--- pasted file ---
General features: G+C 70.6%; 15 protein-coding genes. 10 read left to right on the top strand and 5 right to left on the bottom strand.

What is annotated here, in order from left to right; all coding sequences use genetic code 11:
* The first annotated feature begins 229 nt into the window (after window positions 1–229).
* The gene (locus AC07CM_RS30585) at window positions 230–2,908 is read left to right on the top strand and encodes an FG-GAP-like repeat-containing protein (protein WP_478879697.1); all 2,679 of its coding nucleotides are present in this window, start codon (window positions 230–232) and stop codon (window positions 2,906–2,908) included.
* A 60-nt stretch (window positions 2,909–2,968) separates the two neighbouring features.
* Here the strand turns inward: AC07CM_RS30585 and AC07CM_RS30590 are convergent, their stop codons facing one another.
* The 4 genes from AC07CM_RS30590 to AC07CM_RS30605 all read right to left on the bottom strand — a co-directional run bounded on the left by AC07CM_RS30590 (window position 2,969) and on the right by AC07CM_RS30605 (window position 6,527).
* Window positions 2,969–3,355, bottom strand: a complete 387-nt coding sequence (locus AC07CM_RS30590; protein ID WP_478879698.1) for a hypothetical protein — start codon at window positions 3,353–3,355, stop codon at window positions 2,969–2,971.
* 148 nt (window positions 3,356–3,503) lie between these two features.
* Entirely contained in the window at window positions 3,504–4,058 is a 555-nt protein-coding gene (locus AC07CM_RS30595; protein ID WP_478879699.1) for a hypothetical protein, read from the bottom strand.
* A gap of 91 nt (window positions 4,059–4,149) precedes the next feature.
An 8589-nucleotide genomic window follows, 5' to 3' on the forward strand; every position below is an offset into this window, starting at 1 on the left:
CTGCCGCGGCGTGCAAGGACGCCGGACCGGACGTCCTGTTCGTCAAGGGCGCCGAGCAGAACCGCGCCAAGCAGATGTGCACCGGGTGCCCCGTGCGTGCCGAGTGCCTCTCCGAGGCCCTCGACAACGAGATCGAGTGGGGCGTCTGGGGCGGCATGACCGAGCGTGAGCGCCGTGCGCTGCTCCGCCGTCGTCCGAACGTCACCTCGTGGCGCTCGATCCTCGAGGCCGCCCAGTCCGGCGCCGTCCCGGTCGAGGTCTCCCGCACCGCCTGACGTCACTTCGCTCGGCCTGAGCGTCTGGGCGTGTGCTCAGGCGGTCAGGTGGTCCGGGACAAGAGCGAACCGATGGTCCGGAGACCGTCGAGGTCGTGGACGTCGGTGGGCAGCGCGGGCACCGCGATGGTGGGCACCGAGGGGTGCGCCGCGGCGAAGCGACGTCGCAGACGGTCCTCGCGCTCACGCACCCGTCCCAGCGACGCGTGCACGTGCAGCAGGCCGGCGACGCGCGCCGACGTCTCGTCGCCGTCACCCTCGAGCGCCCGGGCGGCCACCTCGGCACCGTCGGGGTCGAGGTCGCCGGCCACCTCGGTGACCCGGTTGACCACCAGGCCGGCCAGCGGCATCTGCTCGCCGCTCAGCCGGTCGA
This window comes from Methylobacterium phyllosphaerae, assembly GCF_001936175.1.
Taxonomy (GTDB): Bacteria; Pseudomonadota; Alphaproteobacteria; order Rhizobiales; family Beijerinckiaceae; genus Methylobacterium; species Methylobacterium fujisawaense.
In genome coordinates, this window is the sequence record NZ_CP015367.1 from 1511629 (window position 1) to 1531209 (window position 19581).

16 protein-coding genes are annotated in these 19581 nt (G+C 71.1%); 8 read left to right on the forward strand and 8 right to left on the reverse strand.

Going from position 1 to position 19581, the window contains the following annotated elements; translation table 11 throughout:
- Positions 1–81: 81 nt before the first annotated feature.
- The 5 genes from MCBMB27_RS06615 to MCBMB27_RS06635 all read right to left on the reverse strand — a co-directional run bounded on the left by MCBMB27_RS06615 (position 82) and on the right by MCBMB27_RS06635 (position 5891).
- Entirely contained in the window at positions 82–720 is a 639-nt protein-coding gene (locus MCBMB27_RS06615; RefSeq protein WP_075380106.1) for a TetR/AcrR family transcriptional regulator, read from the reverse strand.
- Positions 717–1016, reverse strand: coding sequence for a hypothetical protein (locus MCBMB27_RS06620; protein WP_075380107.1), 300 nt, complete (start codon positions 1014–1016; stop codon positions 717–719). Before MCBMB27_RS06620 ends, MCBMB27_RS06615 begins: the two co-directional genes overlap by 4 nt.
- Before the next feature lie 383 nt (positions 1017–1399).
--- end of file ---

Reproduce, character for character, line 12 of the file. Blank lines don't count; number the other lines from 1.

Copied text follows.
An 8589-nucleotide genomic window follows, 5' to 3' on the forward strand; every position below is an offset into this window, starting at 1 on the left: